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About Brad Upton
Brad Upton On Tour
Having surpassed 6,000 performances in a four-decade career, Brad Upton was already one of the comedy world's most seasoned pros when something unexpected happened: at the age of 62, he became a viral sensation. In June of 2018, Dry Bar Comedy posted a Facebook video of Upton presenting his wry take on millennials. "You ever take a smartphone away from a twenty-something?" he asked in one typically acerbic observation. "They don't know what to do — they look like they got hit with a shovel."
The video attracted 36 million views in 10 days, and many million more after that. It amounted to a well-deserved breakthrough for a comedian whose caustic but (mostly) clean style has made him a firm favorite with audiences. In addition to appearing with such entertainment legends as Smokey Robinson, Dolly Parton, and the late Joan Rivers, Upton has been a regular opening act for the Smothers Brothers and Johnny Mathis. A past winner of the Las Vegas Comedy Festival, he's played all over North America and the globe, from Pakistan to Singapore and Hong Kong. He's made appearances on A&E, MTV, and Showtime, written for ESPN3.com, acted in movies, and been a regular guest on National Public Radio.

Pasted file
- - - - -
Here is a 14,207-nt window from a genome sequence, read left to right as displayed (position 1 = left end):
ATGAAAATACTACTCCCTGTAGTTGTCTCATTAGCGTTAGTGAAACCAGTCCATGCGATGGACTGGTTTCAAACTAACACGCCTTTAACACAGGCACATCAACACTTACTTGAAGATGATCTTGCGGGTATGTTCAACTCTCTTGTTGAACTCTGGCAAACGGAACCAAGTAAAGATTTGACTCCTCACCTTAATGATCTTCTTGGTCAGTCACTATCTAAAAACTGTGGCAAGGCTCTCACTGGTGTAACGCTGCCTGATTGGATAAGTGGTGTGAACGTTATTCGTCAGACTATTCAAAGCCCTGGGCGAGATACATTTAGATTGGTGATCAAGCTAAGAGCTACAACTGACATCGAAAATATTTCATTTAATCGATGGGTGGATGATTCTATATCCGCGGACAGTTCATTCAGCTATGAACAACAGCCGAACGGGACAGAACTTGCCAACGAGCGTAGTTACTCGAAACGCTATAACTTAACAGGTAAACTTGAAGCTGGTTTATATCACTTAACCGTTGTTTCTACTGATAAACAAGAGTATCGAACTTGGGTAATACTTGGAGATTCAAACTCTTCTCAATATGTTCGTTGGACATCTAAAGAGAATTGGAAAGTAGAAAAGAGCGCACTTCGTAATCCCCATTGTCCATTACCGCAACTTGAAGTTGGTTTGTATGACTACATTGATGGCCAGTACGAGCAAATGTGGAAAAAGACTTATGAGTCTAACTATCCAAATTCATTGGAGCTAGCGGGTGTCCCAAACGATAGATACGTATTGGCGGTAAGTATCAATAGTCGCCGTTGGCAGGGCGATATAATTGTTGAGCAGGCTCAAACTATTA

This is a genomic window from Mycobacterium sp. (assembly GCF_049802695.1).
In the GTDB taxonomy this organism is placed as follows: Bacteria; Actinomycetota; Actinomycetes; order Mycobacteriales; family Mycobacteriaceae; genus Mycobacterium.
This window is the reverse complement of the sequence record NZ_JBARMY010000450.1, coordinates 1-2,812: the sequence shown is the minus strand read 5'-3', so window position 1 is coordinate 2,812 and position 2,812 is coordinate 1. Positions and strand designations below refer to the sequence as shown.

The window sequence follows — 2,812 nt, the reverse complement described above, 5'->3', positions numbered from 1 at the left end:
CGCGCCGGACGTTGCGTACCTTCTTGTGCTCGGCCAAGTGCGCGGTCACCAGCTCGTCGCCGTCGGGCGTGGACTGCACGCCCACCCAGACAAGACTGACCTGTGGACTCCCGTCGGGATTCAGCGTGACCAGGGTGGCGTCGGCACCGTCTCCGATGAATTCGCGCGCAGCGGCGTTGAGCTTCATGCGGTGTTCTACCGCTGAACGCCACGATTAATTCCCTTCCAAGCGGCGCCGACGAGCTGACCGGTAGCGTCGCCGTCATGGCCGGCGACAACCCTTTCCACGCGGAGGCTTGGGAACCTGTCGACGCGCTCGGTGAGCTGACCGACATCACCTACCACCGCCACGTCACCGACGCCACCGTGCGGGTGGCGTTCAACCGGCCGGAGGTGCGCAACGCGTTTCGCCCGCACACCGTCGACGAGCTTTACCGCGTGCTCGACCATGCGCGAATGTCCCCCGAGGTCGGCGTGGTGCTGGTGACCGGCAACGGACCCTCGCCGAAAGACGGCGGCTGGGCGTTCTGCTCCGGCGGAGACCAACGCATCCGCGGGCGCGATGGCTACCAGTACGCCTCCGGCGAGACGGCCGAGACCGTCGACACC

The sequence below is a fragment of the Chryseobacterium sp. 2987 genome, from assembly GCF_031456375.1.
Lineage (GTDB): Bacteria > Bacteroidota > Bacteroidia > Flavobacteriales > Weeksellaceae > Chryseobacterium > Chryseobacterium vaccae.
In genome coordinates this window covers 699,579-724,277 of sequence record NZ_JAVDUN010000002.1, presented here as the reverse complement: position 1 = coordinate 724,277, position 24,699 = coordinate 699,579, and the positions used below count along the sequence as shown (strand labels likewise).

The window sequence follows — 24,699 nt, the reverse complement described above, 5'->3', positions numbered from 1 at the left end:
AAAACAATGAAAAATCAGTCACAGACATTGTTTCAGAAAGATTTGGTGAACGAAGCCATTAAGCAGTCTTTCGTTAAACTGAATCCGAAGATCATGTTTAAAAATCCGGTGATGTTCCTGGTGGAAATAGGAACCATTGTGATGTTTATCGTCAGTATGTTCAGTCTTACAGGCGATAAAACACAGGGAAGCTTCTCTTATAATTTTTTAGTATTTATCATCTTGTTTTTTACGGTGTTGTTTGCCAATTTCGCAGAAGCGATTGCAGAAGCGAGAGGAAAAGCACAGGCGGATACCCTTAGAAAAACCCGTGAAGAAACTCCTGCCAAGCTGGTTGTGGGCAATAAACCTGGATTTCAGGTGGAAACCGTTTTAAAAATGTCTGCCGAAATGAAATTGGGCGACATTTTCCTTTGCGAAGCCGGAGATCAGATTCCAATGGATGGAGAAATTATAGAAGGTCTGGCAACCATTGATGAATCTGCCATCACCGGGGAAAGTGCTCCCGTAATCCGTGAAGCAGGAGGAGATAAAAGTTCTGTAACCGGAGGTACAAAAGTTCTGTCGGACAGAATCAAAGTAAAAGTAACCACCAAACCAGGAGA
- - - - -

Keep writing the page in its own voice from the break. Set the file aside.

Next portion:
Whether live or in one of his many media appearances, Upton combines a likeable onstage persona with a rather cantankerous take on work, parenthood, marriage, and anything else that gets him fired up. Sharply observed but never cruel, his sensibility evokes such comedy heroes as Robert Schimmel and George Carlin. Indeed, seeing the latter onstage when he was a 15-year-old in Seattle had a profound influence on Upton, who originally became a teacher before deciding to try his luck as a performer. As he quips, "I was teaching 4th graders in Pasco — entertaining a roomful of drunks isn't a big career change."
More of Upton's comedy can be heard on his recent release Brad Uptonogood and his first DVD, Brad Upton, Live from the 509. And whatever his feelings for those millennials, they're very much part of the audience for a rare kind of comedian, one who has — in the words of the Seattle Times — "mastered the nearly impossible task of appealing to people from the ages of 18 to 80."